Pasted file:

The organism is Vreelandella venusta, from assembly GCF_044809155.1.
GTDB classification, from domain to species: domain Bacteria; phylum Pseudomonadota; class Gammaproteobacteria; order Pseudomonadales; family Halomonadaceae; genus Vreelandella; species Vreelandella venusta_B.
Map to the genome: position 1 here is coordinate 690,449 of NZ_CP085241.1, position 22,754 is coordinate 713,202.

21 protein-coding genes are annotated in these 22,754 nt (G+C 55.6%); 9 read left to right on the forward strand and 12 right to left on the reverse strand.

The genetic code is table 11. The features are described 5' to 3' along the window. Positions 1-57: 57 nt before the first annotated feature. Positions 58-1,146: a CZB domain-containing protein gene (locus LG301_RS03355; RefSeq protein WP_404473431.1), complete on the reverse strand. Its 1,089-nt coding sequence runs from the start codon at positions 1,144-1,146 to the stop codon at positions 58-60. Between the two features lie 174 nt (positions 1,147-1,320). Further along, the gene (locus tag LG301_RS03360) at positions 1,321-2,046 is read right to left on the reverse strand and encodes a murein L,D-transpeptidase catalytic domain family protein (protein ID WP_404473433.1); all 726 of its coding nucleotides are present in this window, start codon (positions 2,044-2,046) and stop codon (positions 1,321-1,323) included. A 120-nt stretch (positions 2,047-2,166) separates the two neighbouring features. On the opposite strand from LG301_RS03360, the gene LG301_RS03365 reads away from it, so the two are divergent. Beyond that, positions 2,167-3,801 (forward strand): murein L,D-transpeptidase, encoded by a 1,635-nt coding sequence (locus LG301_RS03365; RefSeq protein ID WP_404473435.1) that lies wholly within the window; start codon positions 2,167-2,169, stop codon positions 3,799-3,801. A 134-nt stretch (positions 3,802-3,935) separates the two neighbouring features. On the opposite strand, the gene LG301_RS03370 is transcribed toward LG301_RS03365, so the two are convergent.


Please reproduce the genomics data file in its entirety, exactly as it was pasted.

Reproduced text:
The organism is Vreelandella venusta, from assembly GCF_044809155.1.
GTDB classification, from domain to species: domain Bacteria; phylum Pseudomonadota; class Gammaproteobacteria; order Pseudomonadales; family Halomonadaceae; genus Vreelandella; species Vreelandella venusta_B.
Map to the genome: position 1 here is coordinate 690,449 of NZ_CP085241.1, position 22,754 is coordinate 713,202.

21 protein-coding genes are annotated in these 22,754 nt (G+C 55.6%); 9 read left to right on the forward strand and 12 right to left on the reverse strand.

The genetic code is table 11. The features are described 5' to 3' along the window. Positions 1-57: 57 nt before the first annotated feature. Positions 58-1,146: a CZB domain-containing protein gene (locus LG301_RS03355; RefSeq protein WP_404473431.1), complete on the reverse strand. Its 1,089-nt coding sequence runs from the start codon at positions 1,144-1,146 to the stop codon at positions 58-60. Between the two features lie 174 nt (positions 1,147-1,320). Further along, the gene (locus tag LG301_RS03360) at positions 1,321-2,046 is read right to left on the reverse strand and encodes a murein L,D-transpeptidase catalytic domain family protein (protein ID WP_404473433.1); all 726 of its coding nucleotides are present in this window, start codon (positions 2,044-2,046) and stop codon (positions 1,321-1,323) included. A 120-nt stretch (positions 2,047-2,166) separates the two neighbouring features. On the opposite strand from LG301_RS03360, the gene LG301_RS03365 reads away from it, so the two are divergent. Beyond that, positions 2,167-3,801 (forward strand): murein L,D-transpeptidase, encoded by a 1,635-nt coding sequence (locus LG301_RS03365; RefSeq protein ID WP_404473435.1) that lies wholly within the window; start codon positions 2,167-2,169, stop codon positions 3,799-3,801. A 134-nt stretch (positions 3,802-3,935) separates the two neighbouring features. On the opposite strand, the gene LG301_RS03370 is transcribed toward LG301_RS03365, so the two are convergent.